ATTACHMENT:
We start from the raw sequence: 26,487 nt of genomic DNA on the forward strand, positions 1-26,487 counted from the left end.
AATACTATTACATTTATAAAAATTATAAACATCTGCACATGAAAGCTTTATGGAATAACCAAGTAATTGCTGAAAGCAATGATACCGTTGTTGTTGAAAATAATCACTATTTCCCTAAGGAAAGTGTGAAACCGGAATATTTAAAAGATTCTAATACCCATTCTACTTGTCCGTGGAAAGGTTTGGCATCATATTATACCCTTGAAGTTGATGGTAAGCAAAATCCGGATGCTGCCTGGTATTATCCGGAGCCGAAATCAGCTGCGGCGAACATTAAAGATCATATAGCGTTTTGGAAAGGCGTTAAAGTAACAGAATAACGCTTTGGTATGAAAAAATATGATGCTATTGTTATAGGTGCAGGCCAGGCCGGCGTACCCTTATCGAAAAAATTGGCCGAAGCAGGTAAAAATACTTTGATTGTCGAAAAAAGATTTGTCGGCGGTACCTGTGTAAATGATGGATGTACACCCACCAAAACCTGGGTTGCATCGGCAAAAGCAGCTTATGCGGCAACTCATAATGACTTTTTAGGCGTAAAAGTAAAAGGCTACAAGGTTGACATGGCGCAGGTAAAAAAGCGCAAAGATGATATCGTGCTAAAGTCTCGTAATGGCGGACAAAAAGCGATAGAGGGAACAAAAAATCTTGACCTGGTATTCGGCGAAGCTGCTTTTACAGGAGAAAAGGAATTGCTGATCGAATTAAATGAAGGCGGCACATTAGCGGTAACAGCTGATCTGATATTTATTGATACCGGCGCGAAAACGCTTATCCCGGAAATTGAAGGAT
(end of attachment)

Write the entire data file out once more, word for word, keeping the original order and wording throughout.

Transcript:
We start from the raw sequence: 26,487 nt of genomic DNA on the forward strand, positions 1-26,487 counted from the left end.
AATACTATTACATTTATAAAAATTATAAACATCTGCACATGAAAGCTTTATGGAATAACCAAGTAATTGCTGAAAGCAATGATACCGTTGTTGTTGAAAATAATCACTATTTCCCTAAGGAAAGTGTGAAACCGGAATATTTAAAAGATTCTAATACCCATTCTACTTGTCCGTGGAAAGGTTTGGCATCATATTATACCCTTGAAGTTGATGGTAAGCAAAATCCGGATGCTGCCTGGTATTATCCGGAGCCGAAATCAGCTGCGGCGAACATTAAAGATCATATAGCGTTTTGGAAAGGCGTTAAAGTAACAGAATAACGCTTTGGTATGAAAAAATATGATGCTATTGTTATAGGTGCAGGCCAGGCCGGCGTACCCTTATCGAAAAAATTGGCCGAAGCAGGTAAAAATACTTTGATTGTCGAAAAAAGATTTGTCGGCGGTACCTGTGTAAATGATGGATGTACACCCACCAAAACCTGGGTTGCATCGGCAAAAGCAGCTTATGCGGCAACTCATAATGACTTTTTAGGCGTAAAAGTAAAAGGCTACAAGGTTGACATGGCGCAGGTAAAAAAGCGCAAAGATGATATCGTGCTAAAGTCTCGTAATGGCGGACAAAAAGCGATAGAGGGAACAAAAAATCTTGACCTGGTATTCGGCGAAGCTGCTTTTACAGGAGAAAAGGAATTGCTGATCGAATTAAATGAAGGCGGCACATTAGCGGTAACAGCTGATCTGATATTTATTGATACCGGCGCGAAAACGCTTATCCCGGAAATTGAAGGAT